Interns’ work will include legal research, writing, and advocacy support. They will be expected to work well independently and as a team, and will be encouraged to engage with CHRGJ staff and visiting scholars as active colleagues. Interns will also participate in a series of educational seminars held every two weeks. This is an excellent opportunity for anyone seeking to enhance their knowledge of human rights law and practice and/or to pursue a career in public interest and social justice.

Application instructions

Please send the following to Brianne Cuffe at with the subject: 2018 Summer Legal Internship:

  1. application form
  2. cover letter tailored to the area(s) of CHRGJ you are most interested in working
  3. current CV
  4. names and contact information of two references
  5. unofficial law school transcript
  6. writing sample (English-language, 10 pages maximum, excerpts acceptable)

Application materials should be consolidated into a single PDF file in the order listed above and received by November 1, 2017 at 5:00pm.


Due to limited resources, candidates are strongly encouraged to seek other funding sources, such as their law school’s public interest law centers, local bar foundations and Equal Justice America.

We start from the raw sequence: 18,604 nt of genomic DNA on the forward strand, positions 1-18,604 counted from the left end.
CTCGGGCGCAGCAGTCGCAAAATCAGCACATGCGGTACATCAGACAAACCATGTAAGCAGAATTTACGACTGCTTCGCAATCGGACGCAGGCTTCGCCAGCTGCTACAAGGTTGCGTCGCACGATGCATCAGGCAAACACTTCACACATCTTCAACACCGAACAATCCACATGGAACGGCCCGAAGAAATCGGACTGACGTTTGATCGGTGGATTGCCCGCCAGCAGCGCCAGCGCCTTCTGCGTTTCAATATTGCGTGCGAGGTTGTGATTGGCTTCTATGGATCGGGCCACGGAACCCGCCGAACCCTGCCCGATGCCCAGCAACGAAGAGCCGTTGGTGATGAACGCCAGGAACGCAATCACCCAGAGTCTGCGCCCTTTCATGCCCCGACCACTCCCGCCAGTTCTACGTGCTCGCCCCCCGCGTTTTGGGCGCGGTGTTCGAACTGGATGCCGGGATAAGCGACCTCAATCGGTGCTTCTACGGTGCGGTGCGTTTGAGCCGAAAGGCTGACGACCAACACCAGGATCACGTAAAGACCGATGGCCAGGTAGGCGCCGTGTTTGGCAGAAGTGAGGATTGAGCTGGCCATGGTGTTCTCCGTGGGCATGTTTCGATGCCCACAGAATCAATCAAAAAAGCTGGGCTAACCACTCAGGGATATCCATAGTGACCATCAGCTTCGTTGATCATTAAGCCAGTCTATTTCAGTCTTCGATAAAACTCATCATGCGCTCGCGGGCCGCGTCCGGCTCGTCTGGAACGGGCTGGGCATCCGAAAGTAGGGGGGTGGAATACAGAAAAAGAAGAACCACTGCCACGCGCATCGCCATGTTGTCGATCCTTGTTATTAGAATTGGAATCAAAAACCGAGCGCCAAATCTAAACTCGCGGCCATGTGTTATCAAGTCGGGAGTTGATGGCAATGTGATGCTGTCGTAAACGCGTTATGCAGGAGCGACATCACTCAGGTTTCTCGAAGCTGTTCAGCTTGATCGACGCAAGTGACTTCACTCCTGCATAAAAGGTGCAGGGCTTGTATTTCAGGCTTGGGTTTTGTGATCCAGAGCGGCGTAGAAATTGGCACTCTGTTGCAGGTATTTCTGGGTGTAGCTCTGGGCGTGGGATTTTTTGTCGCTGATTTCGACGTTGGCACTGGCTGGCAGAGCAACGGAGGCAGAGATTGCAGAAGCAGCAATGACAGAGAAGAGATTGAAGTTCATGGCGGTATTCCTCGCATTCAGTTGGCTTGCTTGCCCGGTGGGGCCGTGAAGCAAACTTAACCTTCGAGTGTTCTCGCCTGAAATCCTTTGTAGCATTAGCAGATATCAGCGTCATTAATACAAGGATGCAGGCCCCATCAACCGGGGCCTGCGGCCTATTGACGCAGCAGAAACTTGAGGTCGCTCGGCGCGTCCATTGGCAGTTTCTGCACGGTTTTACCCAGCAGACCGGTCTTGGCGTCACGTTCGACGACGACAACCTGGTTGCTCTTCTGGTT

• Current or recent enrollment in a law degree program (JD, LLM, or equivalent)
  • Eligibility to intern in the United States
  • Excellent analytical, research and writing skills as demonstrated by academic record and/or writing sample(s)
  • Demonstrated commitment to human rights and social justice
  • Knowledge of the international legal system
  • Strong capacity to work independently and with people from diverse backgrounds, including partner organizations


  • Work experience prior to law school

Not required but will be considered assets for some positions:

  • Fluency and/or ability to conduct legal and human rights research in another language-particularly Spanish, French, Haitian Kreyol, Swahili, and/or Arabic
  • Experience with litigation in national, regional, or international bodies
  • Quantitative research skills
  • Systematic qualitative research skills, e.g., content coding, focus groups
  • Training or experience in psychology or mental health
  • Training or experience in journalism
  • Knowledge of earth sciences, especially hydrology or geology
  • Knowledge of extractive industries (oil, mining, and gas)
  • Knowledge of international financial institutions
  • Interest in corporate accountability or business and human rights

Applications from persons of color, LGBTQI persons, women, and persons with disabilities are strongly encouraged.

Justice Works: Dispatches from the Front Lines of Community Justice

The Charles Hamilton Houston Institute for Race and Justice is hosting a public convening called Justice Works: Dispatches from the Front Lines of Community Justice on Tuesday October 3rd from 5-7pm in Milstein East C. Details in the poster below.



Community justice is the process of building public policy by incorporating the voices, knowledge and aspirations of individuals living and working in communities decimated by decades of disinvestment, neglect over-policing and prosecutorial excess.